Amanda Peterson is a math teacher who has been trained to teach to those students who are learning English.
"Also it involves teaching vocabulary, teaching academic language, teaching basic language that students need to be able to communicate their knowledge in English," Peterson said.
That training makes her CLAD certified; CLAD stands for cross-cultural, language and academic development.
A teacher who has even a single English learner in the classroom must have the special credential. Since 2005 it has been a state law and since 2007 the San Francisco Unified School District has been notifying teachers of the requirement.
Two years ago, 900 teachers in San Francisco were not CLAD certified or their certification had expired; today only 64 are not.
The Board of Education will decided Tuesday if those 64 will be terminated as of January 20 if they fail to get certified.
"There have been a number of outreach efforts the district has provided opportunities for teachers to take the coursework the exams, many times it was free of charge for teachers, so this is not something that has popped up recently," district spokesperson Richard Carranza said.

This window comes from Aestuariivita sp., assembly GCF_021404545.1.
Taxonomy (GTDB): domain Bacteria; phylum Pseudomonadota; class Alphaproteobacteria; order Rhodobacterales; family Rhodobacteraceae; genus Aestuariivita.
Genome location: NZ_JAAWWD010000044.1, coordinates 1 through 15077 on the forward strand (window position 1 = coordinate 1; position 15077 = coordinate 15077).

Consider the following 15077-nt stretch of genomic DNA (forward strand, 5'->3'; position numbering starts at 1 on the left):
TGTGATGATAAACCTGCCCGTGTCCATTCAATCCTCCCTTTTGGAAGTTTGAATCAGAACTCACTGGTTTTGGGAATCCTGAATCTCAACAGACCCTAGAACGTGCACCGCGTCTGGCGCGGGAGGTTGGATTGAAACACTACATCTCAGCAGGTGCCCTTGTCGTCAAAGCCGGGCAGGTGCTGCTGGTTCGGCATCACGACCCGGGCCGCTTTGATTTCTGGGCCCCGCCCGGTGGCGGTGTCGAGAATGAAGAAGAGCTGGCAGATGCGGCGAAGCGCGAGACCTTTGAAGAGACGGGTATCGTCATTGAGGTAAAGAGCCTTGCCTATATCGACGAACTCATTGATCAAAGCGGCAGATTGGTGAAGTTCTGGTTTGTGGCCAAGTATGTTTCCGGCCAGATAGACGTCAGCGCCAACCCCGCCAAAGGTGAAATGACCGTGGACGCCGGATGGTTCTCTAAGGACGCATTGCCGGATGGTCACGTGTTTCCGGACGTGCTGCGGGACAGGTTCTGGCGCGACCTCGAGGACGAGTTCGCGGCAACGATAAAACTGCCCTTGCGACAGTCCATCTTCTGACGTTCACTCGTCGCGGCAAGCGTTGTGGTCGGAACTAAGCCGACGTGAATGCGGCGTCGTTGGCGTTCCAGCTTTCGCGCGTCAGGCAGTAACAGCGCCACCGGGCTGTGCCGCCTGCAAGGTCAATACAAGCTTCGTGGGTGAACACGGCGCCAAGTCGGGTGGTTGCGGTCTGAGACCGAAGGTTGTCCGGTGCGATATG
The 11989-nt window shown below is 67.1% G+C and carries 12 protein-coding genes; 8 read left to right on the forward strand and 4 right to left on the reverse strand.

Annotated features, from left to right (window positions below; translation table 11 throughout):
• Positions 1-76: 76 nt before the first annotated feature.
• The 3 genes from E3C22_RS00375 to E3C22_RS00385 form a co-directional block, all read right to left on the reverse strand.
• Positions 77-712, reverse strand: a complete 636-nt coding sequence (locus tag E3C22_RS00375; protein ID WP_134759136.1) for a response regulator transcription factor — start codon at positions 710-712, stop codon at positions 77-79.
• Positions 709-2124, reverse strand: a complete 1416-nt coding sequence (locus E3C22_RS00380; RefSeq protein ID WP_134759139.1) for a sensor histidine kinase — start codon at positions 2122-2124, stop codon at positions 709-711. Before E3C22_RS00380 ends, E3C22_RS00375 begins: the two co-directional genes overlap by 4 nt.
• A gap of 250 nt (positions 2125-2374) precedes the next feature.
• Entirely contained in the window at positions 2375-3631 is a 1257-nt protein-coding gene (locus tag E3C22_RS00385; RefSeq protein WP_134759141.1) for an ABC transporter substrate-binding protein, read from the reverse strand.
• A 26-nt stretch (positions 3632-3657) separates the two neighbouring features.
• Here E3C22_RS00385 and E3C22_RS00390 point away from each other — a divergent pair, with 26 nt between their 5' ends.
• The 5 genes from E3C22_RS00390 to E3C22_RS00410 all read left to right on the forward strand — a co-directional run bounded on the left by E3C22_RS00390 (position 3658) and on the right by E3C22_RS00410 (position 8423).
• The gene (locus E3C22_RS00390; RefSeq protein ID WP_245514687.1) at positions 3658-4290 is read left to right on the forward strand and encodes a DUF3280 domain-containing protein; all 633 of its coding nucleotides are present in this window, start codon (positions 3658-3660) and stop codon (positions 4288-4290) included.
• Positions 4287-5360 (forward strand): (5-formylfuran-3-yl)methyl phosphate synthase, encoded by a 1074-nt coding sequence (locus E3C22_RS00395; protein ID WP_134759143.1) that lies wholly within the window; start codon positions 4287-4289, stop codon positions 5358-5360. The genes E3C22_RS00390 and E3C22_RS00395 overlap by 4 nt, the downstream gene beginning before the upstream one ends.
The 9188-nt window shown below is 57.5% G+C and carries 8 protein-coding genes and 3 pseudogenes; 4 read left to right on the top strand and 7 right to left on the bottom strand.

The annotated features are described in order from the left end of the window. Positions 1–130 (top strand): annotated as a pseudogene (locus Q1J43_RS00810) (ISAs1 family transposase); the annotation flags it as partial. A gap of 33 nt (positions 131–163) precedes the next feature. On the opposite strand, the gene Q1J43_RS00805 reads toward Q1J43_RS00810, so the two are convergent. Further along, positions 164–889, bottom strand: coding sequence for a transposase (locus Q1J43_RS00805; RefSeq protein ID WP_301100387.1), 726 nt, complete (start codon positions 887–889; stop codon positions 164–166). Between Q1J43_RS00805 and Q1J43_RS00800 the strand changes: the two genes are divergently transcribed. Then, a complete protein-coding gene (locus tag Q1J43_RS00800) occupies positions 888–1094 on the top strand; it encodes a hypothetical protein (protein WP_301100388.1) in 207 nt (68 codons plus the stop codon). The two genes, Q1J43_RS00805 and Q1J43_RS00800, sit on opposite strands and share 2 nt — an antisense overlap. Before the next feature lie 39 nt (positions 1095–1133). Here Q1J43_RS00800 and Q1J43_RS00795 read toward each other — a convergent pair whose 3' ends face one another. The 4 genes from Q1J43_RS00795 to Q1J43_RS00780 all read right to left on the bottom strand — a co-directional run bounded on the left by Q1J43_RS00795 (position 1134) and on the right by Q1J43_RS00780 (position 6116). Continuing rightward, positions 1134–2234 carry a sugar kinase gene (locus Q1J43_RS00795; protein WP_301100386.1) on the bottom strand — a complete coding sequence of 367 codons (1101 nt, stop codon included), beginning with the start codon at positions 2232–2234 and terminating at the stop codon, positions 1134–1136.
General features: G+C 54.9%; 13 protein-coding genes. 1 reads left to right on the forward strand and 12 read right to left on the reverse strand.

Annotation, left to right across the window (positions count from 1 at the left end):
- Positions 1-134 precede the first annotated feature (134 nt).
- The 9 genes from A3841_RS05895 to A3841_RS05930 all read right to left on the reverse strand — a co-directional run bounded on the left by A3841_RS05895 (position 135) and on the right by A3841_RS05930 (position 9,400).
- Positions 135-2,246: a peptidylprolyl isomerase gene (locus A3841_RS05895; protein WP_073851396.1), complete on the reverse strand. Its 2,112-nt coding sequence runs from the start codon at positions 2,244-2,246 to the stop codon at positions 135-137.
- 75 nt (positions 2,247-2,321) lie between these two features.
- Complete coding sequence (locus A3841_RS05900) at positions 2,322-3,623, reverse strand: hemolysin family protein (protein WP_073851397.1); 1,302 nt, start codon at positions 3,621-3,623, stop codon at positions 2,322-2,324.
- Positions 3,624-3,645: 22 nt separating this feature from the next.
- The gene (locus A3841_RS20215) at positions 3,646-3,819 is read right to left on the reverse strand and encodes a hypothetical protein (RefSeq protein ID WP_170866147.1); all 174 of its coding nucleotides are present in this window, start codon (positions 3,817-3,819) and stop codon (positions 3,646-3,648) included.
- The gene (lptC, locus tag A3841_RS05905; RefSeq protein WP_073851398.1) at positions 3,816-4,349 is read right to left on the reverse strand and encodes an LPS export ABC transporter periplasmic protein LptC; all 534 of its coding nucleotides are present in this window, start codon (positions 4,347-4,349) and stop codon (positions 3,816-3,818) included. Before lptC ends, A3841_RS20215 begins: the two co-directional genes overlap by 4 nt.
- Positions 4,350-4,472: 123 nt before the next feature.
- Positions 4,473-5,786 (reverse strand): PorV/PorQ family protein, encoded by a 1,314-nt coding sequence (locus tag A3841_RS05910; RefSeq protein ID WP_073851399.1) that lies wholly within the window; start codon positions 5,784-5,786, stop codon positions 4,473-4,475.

The teachers' union is asking the district to pay for the 12 units required to get clad certification. The district has agreed to the request.
"The district has indicated some money Preposition A money parcel tax money behind helping support people to do that, so we are hopeful we can get a class going together for those folks at the last minute who are in danger," union spokesperson Dennis Kelly said.
Once enrolled, the few teachers can get an emergency certification and will not be terminated.
"Our district has so many students who have that need; they are English language learners and they need qualified teachers in front of the that have to expertise to be able to teach them," former school board member Mark Sanchez said.